Please permit me to direct your attention to VICTIMS, the latest in Jonathan Kellerman’s classic Alex Delaware/Milo Sturgis series. Kellerman is incapable of writing badly --- if he has written a clunker, I have yet to read it --- but with his latest, he not only brings his “A” game but also ratchets it up a notch or three. That chill you feel from the opening pages right through to the last paragraph is not due to faulty weather stripping in whatever room you happen to be in, but rather is caused by Kellerman’s dark revelations of the shadows of the human soul.
"VICTIMS is far more than an entertainment designed to fill several hours; it is one of those books that keeps the reader brooding and thinking for a good long while."
VICTIMS opens with Sturgis, a weather-beaten but still-driven L.A. homicide detective, calling in psychologist Delaware as a consultant to a gruesome crime scene. Kellerman has used this scenario before, to great effect, but never quite so well as here, where the victim is laid out in a grisly yet chillingly orderly tableau. Her name is Vita Berlin, who, as it develops, was a startlingly unpleasant individual of such degree that the list of potential suspects might well include literally anyone who crossed her path. Clues at the scene of the crime are frustratingly absent, other than a pizza box that contains a cryptic yet unfathomable message. Sturgis is initially convinced that the perpetrator is someone with a grudge against Ms. Berlin, but there is something about the scene that leads Delaware to conclude otherwise.
Delaware’s insight is borne out when a second person is found, murdered by a similar method and accompanied by a similar message. This victim is almost the polar opposite of the first: married, male, pleasant, kind and non-confrontational. Further, there appears to be no connection whatsoever between the two. Sturgis and Delaware slowly begin to reach the frightening conclusion that the killer simply picks victims at random, motivated more by opportunity than by any other particular factor. Sturgis comes under increasing pressure to close the case as the dead bodies begin to pile up. Delaware picks up what appears to be a minor evidentiary thread and follows it into a past that, in turn, takes him back to a chapter of his own history.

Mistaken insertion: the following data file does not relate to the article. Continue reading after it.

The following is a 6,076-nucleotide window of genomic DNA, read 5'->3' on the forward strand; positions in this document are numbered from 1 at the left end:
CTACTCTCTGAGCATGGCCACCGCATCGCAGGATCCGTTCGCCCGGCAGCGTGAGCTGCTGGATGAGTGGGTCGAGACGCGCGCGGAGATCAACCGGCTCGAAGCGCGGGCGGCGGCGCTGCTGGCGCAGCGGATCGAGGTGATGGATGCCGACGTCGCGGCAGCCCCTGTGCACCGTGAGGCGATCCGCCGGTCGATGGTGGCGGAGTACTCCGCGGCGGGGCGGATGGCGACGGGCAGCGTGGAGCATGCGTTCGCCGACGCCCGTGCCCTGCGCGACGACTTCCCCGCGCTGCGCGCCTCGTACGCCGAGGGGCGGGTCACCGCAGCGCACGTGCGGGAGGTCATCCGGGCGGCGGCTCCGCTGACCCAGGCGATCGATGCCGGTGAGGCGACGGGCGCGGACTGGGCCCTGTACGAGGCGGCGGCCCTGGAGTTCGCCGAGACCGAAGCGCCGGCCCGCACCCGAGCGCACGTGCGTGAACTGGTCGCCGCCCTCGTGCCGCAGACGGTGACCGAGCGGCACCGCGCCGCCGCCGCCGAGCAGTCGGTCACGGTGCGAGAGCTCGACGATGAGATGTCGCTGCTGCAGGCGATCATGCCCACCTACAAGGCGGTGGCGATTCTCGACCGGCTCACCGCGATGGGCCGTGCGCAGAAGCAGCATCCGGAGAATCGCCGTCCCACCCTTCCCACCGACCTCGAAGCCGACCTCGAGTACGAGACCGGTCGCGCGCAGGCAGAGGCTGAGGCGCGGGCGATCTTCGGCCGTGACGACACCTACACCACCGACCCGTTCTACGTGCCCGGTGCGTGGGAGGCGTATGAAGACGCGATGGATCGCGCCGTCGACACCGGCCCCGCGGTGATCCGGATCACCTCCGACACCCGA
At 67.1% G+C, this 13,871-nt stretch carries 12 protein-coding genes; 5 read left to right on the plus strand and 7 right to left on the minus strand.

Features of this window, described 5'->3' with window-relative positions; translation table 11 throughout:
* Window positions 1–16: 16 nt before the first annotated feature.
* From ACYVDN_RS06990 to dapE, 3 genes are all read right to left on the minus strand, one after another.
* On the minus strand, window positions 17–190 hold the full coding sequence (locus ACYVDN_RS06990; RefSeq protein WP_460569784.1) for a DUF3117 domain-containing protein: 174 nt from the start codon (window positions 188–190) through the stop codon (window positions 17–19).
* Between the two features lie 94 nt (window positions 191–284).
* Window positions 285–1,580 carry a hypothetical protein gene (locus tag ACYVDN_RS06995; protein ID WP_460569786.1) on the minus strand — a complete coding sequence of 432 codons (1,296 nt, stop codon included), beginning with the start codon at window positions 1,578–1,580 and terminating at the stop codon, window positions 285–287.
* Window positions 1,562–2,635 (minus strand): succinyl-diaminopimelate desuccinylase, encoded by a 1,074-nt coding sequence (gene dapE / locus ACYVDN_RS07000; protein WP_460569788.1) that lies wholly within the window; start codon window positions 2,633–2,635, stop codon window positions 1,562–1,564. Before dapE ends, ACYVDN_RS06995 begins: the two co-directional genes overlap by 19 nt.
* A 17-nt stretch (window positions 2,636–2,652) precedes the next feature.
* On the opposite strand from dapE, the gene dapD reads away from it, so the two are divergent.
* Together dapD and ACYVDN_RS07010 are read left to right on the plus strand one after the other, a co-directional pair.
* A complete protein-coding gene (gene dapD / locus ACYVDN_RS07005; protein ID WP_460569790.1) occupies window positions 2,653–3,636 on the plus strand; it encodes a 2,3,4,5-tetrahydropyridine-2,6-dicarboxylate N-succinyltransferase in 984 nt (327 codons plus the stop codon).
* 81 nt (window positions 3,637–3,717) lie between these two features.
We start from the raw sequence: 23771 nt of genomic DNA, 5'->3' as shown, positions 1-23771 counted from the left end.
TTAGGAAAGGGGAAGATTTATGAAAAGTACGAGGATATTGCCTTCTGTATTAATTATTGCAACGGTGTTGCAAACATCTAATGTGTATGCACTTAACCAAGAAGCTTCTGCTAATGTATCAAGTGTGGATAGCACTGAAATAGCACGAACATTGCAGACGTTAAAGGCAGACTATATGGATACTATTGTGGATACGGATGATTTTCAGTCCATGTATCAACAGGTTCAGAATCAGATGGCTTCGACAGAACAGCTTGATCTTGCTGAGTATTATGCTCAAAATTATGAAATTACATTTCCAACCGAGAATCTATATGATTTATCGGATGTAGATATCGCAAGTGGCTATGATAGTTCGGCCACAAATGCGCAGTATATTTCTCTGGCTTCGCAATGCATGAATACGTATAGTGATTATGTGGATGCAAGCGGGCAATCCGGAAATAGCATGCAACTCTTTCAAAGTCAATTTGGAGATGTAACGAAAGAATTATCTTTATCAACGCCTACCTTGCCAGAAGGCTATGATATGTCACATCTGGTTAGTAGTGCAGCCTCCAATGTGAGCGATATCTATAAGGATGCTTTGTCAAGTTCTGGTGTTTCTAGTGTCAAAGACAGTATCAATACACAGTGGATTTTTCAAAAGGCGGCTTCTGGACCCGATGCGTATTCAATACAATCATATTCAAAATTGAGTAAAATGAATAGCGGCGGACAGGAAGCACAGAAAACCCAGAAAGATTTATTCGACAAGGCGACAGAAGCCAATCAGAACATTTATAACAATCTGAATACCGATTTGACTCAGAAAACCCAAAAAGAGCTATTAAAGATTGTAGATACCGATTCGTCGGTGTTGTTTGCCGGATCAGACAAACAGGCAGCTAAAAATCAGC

The unlikely partners gradually close in on the killer, making a series of chilling and unsettling discoveries that have lain buried for too long. By the end of the book, a line has been crossed for both men, one that may well have repercussions in future novels for one or both of them.
VICTIMS is far more than an entertainment designed to fill several hours; it is one of those books that keeps the reader brooding and thinking for a good long while. The situations and characters, both good and bad, will stay with you, as will the underlying theme of the book concerning the effect that actions have upon the world long after they have been committed. Whether indifferently callous and cruel, or randomly and offhandedly kind, actions have consequences, both for those who commit them and for those who are the recipients. And then there are the actions that seemingly have no cause at all. VICTIMS will keep you up at night, wondering and thinking.
Reviewed by Joe Hartlaub on March 2, 2012